Traceability provides the means to ensure that “the intended product is correctly packaged and deployed.” In software CM, traceability answers many questions, including the following: Who changed a particular file?, Why was the file changed?, and Is the change in the latest build?
Higher level advantages accrue when we can view traceability across all artifacts. We might find ourselves asking what new features are in this release, which update broke the build, and whether or not the product quality is sufficient to be released.
To remain competitive, the product team must be able to receive an instant response to such questions; a complete traceability capability will provide the answers.
I’ve seen too many tools that say they provide traceability when really what they mean is if you work hard to enter your data, the tools will let you work hard to get it out in some fashion (See the LinkedIn comments on “What Tooling is Available for Requirements Traceability”). Too much work!
Good traceability requires three components:
- the identification and support of the required traceability links
- a process that ensures reliable capture of traceability data
- tools that provide rapid traceability navigation and reporting
Leave out any of these and you’re sunk. You’re either missing data, can’t trust your data, or can’t use your data effectively.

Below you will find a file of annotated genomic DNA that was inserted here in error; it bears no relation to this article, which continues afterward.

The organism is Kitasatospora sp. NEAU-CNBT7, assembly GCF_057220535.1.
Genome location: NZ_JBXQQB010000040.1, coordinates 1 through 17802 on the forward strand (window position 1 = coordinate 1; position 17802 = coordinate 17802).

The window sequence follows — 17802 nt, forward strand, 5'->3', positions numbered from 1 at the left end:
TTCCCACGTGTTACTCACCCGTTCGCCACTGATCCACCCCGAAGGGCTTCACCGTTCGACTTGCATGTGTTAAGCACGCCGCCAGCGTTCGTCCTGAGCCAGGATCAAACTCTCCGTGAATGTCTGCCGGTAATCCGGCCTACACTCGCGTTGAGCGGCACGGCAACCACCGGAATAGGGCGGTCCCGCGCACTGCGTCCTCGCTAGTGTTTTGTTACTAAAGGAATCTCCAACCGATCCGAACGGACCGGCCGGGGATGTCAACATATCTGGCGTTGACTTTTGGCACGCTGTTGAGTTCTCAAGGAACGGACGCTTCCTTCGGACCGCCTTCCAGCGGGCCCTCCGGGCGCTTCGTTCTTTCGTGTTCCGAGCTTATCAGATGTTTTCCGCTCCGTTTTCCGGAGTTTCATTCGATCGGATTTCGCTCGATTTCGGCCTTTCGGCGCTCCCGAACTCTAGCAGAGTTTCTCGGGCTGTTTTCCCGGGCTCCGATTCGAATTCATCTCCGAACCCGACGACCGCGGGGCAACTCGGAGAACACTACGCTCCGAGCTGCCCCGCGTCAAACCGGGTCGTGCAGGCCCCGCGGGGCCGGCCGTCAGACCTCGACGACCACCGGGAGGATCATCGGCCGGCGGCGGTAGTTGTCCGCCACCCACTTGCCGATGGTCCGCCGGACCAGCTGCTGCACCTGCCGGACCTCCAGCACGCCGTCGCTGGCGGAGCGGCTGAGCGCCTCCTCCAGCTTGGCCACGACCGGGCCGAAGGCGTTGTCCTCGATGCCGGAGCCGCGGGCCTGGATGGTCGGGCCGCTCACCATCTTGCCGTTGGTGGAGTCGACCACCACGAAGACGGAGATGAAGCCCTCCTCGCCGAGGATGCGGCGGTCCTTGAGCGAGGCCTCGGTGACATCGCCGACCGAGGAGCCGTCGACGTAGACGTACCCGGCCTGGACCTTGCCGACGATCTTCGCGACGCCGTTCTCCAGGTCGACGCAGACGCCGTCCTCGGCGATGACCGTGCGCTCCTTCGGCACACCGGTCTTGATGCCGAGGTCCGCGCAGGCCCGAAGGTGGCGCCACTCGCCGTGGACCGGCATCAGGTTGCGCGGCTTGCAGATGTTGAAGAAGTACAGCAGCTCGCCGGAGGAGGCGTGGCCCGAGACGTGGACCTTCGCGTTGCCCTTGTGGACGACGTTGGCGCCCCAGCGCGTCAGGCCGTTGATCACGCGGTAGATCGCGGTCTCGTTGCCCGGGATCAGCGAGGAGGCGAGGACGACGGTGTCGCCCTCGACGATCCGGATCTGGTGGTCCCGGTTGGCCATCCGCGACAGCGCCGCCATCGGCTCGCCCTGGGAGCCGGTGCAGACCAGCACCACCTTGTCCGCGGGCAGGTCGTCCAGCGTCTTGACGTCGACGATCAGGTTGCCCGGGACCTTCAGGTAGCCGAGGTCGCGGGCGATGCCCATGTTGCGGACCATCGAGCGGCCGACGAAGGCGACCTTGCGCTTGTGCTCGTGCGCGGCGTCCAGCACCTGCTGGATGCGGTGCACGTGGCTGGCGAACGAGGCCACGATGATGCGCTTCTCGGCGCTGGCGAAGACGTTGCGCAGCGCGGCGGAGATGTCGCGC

When you address the first component, tools, and data schema, you must support relationships between customer requirements and engineering features and problems (Engineering Change Requests, or ECRs), between ECRs and updates (i.e., change packages), and between updates and builds. On the verification side, test cases must link to requirements, unit tests to updates, and test results to test cases and builds. Everything must be linked to its owner. This is a simple, but capable, traceability model for software CM.
The second component requires good tools that automatically populate data wherever possible. When a tester enters test results, the tools ensure that the results are tagged with the current build context. A good tool will force me to click on a requirement to create a feature and so link it to that requirement. A developer won’t just check out a file, but he does so against a specific (perhaps implied) update. These data captures improve the quality and completeness of traceability data.
The third component requires effective, easy queries and efficient dashboards that simplify data navigation. Can I click on a requirements sub-tree to ask “Which requirements are missing test cases?” Can I bring up a “build comparison dashboard” that lets me select two builds while showing me the differences, in terms of problems, features, and source updates?
If it’s easy to do, I’ll do it. If not, I won’t use the traceability data, no matter how good—especially in an agile shop! With the right links and tools, you will watch your productivity and quality improve. Read more in my CM Journal article, “The Journey through Traceability to Process Control.”
President and CEO of Neuma Technology, Joe Farah is a regular contributor to the CM Journal. Prior to cofounding Neuma in 1990, he was a director of software at Mitel. In the 1970s, Joe developed the Program Library System (PLS), still heavily used by Nortel (Bell-Northern Research), where he worked at the time. He's been a software developer since the late 1960s.